The area between the sideline and the alley line is called the alley (or ‘tram lines’ depending on where in the world you reside). There is a space of 8 feet between each baseline and the back screen, and a space of 5 feet between each side line and the side screen. These spaces are part of the playing area, but they are not part of the court.

The scoring is the same as tennis with the usual format being best two of three sets. However, the ways in which points are decided differ markedly. When the ball is in play, a team loses a point if:

  • The ball bounces twice.
  • If the ball lands outside of the baseline or sidelines or hits the net or any other object.
  • A player hits the ball before it has completely passed over the net to their side.
  • A player catches or handles the ball deliberately.
  • The ball touches any part of a player.
  • A player hits the ball out of play, hits an object outside the court and then rebounds back into the court.
  • Any player touches the net whilst the ball is in play
  • A player throws their paddle at the ball and hits it.

Want to delve deeper into the rules and etiquette of the game? The American Platform Tennis Association is a useful resource.

The gear

Picture of Wilson platform tennis balls

Platform tennis uses a spongy ball measuring 2.5 inches (64 mm) in diameter and is heavier than a regular tennis ball.

The ball is struck with a paddle that measures up to 18 inches (460 mm) and which may have up to 87 holes measuring no more than 38 inch (9.5 mm) in diameter to improve its aerodynamics. The paddle has a rough textured surface to get more grip and spin on the ball.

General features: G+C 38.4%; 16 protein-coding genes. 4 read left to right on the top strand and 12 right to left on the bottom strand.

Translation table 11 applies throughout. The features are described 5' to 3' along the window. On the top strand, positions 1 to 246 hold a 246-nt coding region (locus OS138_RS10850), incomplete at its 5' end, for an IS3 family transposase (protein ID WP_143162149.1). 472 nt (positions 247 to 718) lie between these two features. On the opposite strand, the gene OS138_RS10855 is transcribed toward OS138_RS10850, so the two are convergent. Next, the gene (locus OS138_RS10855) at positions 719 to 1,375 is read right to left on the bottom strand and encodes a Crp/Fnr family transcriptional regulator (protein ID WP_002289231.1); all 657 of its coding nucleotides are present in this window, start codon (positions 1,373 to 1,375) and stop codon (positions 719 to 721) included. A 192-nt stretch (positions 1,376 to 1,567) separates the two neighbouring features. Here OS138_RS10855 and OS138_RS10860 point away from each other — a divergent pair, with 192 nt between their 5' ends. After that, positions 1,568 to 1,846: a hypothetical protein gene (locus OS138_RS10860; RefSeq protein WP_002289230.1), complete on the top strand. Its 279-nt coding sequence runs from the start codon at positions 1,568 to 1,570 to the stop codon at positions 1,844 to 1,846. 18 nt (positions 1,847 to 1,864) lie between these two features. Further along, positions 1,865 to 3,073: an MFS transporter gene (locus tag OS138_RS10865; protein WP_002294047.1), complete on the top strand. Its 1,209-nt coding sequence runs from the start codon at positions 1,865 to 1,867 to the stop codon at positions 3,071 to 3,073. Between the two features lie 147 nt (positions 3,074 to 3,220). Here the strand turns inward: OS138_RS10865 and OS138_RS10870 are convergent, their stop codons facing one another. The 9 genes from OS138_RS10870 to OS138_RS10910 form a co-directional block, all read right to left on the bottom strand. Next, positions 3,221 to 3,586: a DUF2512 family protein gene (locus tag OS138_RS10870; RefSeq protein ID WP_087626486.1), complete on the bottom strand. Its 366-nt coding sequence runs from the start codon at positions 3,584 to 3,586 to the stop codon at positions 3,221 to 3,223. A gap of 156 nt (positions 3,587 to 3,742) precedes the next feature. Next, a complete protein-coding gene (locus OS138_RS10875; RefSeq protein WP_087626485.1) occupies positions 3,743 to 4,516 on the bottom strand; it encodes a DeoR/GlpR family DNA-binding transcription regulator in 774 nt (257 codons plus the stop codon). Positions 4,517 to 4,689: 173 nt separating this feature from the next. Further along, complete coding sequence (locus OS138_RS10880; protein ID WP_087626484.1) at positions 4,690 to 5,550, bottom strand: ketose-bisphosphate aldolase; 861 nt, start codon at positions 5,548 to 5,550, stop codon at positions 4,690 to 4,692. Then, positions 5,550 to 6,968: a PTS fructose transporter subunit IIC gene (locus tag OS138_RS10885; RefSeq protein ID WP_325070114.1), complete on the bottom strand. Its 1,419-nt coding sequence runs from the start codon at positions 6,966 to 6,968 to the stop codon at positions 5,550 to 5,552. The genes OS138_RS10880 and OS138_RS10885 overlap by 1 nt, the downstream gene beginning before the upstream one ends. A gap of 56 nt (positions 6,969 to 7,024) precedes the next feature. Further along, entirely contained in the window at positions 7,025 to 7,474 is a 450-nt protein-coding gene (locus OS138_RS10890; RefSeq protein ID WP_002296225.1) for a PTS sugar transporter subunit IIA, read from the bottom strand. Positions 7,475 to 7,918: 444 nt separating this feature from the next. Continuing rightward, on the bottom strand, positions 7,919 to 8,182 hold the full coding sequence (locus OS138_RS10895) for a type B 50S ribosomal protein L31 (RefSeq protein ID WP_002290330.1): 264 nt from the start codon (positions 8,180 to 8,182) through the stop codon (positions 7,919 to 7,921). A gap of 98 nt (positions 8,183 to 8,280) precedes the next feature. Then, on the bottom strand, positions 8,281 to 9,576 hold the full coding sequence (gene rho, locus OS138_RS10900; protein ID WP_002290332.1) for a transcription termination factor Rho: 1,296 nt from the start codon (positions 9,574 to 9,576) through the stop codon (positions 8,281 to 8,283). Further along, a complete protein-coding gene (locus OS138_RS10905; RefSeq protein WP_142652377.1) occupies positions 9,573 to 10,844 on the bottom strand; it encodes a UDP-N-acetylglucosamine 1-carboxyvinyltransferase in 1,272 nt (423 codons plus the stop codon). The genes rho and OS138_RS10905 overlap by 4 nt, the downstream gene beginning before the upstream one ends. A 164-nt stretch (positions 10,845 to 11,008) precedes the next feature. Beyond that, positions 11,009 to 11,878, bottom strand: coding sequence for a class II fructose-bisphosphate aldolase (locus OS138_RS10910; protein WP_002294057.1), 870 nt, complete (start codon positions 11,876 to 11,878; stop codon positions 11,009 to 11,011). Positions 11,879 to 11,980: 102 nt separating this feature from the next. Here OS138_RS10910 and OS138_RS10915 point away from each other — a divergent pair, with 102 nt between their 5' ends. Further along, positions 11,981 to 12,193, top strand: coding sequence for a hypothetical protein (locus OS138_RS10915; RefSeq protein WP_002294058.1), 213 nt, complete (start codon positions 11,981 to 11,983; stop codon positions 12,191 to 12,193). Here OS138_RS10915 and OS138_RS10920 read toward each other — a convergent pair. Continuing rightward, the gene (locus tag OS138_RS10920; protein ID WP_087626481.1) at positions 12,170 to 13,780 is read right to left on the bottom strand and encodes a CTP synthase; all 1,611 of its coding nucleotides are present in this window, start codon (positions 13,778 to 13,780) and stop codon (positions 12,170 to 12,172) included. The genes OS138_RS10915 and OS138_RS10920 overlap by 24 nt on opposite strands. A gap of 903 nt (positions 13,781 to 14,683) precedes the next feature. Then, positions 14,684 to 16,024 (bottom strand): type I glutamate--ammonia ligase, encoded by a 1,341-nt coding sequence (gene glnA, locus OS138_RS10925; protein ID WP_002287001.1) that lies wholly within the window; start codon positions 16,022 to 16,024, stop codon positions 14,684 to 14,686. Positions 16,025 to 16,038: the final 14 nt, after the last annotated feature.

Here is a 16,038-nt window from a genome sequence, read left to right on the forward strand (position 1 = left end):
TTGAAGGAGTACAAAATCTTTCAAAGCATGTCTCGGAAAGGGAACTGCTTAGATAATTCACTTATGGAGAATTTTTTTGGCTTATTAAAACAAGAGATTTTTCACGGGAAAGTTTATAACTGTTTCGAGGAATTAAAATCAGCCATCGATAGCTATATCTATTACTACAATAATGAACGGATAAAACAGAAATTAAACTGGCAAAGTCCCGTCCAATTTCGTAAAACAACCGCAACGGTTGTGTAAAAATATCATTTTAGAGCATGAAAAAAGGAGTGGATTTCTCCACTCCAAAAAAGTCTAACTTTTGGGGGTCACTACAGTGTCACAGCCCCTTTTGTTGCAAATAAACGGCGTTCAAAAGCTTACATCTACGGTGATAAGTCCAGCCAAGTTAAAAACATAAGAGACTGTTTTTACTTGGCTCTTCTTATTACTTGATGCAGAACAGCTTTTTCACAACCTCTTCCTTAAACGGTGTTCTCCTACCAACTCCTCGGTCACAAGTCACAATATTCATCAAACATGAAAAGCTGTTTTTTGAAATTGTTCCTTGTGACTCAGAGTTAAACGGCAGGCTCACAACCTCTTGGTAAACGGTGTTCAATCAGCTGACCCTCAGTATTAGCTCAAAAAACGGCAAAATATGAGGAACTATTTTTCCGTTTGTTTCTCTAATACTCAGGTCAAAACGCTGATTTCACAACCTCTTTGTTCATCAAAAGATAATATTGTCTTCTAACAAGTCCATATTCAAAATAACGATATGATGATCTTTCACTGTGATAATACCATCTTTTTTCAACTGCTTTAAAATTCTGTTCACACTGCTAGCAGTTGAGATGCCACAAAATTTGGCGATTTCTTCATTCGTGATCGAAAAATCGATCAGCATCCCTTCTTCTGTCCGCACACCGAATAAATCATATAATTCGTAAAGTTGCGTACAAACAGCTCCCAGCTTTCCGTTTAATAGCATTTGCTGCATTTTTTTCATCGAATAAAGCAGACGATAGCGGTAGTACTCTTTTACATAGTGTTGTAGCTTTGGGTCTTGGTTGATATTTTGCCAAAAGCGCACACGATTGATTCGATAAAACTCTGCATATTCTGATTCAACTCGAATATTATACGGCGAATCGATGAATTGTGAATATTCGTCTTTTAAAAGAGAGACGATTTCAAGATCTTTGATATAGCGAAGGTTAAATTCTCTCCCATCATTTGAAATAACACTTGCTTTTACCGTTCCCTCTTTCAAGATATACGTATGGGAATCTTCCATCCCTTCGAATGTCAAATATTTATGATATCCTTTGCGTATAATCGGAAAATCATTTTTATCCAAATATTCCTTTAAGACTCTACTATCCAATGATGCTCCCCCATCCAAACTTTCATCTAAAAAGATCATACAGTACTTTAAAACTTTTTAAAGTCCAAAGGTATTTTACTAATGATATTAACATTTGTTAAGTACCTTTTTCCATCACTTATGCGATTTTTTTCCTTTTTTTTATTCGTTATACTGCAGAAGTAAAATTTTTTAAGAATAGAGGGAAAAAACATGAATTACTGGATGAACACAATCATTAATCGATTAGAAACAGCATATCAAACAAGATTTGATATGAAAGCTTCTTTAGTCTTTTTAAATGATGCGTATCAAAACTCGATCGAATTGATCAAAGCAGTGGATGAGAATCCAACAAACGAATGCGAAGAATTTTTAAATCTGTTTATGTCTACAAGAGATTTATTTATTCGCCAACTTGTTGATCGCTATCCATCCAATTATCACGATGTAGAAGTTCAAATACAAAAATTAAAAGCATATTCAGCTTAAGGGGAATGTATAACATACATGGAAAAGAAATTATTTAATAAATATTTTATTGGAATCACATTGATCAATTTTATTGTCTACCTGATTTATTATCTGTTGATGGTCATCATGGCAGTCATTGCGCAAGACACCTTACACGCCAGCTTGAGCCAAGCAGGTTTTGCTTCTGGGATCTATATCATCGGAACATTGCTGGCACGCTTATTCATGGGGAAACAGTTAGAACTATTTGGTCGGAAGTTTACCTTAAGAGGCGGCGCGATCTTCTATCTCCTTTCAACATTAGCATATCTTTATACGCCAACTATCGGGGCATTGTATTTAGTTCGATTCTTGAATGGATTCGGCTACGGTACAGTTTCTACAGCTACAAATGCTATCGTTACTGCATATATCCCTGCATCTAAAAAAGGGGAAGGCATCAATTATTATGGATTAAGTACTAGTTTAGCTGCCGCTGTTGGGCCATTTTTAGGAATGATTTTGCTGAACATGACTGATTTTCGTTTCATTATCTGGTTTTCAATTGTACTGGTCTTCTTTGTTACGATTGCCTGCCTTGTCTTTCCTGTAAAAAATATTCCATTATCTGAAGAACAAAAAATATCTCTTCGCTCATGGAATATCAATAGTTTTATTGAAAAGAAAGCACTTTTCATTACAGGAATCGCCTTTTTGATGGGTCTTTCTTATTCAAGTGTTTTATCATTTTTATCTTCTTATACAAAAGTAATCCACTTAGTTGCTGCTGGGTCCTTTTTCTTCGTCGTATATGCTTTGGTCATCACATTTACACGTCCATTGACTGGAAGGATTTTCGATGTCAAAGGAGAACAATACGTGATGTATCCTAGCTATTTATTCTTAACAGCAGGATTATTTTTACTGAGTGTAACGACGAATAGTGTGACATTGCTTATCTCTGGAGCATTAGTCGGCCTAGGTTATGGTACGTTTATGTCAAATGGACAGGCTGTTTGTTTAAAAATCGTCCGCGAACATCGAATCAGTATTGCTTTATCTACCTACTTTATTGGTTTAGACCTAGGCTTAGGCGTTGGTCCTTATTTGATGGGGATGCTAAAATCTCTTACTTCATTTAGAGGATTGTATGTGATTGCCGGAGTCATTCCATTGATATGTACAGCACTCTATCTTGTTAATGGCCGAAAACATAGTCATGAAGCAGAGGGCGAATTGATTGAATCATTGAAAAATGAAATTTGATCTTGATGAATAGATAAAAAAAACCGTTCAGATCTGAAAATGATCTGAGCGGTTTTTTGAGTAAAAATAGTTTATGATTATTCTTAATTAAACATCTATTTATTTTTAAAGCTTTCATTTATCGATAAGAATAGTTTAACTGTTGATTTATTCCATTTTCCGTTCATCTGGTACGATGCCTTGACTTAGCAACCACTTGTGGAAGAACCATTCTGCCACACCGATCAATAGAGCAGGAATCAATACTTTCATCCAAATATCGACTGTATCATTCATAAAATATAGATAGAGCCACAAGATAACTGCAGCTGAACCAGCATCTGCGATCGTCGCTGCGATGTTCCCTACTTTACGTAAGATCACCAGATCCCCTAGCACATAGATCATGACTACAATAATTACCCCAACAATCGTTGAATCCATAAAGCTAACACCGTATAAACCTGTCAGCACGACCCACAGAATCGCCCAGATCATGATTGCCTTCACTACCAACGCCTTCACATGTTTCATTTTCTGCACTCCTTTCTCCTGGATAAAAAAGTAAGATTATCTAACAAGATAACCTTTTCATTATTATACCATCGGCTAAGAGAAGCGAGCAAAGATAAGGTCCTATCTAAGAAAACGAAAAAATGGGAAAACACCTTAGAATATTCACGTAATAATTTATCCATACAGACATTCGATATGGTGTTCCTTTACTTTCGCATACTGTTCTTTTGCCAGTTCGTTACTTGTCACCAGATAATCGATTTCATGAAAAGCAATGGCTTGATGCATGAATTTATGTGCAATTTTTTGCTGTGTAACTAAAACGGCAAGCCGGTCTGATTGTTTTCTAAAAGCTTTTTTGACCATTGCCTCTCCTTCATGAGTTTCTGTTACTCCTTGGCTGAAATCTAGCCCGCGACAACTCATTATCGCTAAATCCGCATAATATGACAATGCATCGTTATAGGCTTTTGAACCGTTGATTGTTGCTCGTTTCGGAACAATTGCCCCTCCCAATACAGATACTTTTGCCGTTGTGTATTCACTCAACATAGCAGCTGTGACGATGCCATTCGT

Platform tennis paddle


With smaller rackets and similar carrying/storage needs to tennis, all of the bags in the Epirus collections work perfectly for the sport. The Borderless Backpack and Transition Tote easily fit two paddles, the 24 hour bag fits three and the Weekend bags as well as the Dynamic Duffel fit five or more if needed. 

Epirus designer platform tennis bag collection


Getting involved

There is no world association for Platform Tennis but there are national organisations across the globe such as the American Platform Tennis Association. The APTA tournament calendar, which includes juniors, men’s and women’s as well as college events is available here. If this article has piqued your interest, check out the list of public courts available worldwide.

Alan Kelly
Alan Kelly


6 Responses

Nan Spier
Nan Spier

October 23, 2019

Great explanation and photos! Now you need to add a column and include pickleball. :))


December 30, 2018

Hi David – Good spot on the picture! We updated the picture to a paddle tennis court. Thanks again :)

David Dodge
David Dodge

December 04, 2018

David Dodge
David Dodge

December 04, 2018

The middle picture labeled paddle tennis is actually a platform tennis court. Paddle courts do not have walls and it is typically played on the beach or
black top surface such as a hard court tennis court.
Platform tennis is growing in popularity by leaps and bounds as it gives clubs a sport for winter revenue and members a winter activity.
Chicago is the hottest market right now and has by far more courts and more players than any other city.
Any questions, I have been building courts for 31 years all around the world. I can be contacted at the email address above.


December 02, 2018

Hi Kate – I thought deck tennis didn’t have any rackets. You just use your hands as described here:

Maybe you’re thinking of a different game?


November 28, 2018

What kind of racket is best for deck tennis ( on board ships) .